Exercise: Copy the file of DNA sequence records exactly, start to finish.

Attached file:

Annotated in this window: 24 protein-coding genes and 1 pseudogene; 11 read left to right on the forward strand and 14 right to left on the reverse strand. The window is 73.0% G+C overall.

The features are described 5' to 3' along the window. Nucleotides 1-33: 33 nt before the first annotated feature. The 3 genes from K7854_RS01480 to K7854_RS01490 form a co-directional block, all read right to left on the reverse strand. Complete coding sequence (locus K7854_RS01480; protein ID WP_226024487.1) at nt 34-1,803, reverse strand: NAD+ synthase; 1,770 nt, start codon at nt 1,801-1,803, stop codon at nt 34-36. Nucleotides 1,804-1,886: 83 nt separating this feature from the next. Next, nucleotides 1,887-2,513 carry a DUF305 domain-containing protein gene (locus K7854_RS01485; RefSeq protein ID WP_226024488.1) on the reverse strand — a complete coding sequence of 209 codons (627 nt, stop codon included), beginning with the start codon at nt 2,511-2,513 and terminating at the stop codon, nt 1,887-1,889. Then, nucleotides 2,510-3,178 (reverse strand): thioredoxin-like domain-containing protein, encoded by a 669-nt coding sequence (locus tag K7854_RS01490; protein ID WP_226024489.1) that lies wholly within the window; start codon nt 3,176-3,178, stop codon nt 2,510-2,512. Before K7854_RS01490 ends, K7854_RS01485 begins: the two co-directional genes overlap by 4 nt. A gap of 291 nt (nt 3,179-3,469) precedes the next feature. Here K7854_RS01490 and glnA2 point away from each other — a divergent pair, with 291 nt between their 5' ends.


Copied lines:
Annotated in this window: 24 protein-coding genes and 1 pseudogene; 11 read left to right on the forward strand and 14 right to left on the reverse strand. The window is 73.0% G+C overall.

The features are described 5' to 3' along the window. Nucleotides 1-33: 33 nt before the first annotated feature. The 3 genes from K7854_RS01480 to K7854_RS01490 form a co-directional block, all read right to left on the reverse strand. Complete coding sequence (locus K7854_RS01480; protein ID WP_226024487.1) at nt 34-1,803, reverse strand: NAD+ synthase; 1,770 nt, start codon at nt 1,801-1,803, stop codon at nt 34-36. Nucleotides 1,804-1,886: 83 nt separating this feature from the next. Next, nucleotides 1,887-2,513 carry a DUF305 domain-containing protein gene (locus K7854_RS01485; RefSeq protein ID WP_226024488.1) on the reverse strand — a complete coding sequence of 209 codons (627 nt, stop codon included), beginning with the start codon at nt 2,511-2,513 and terminating at the stop codon, nt 1,887-1,889. Then, nucleotides 2,510-3,178 (reverse strand): thioredoxin-like domain-containing protein, encoded by a 669-nt coding sequence (locus tag K7854_RS01490; protein ID WP_226024489.1) that lies wholly within the window; start codon nt 3,176-3,178, stop codon nt 2,510-2,512. Before K7854_RS01490 ends, K7854_RS01485 begins: the two co-directional genes overlap by 4 nt. A gap of 291 nt (nt 3,179-3,469) precedes the next feature. Here K7854_RS01490 and glnA2 point away from each other — a divergent pair, with 291 nt between their 5' ends.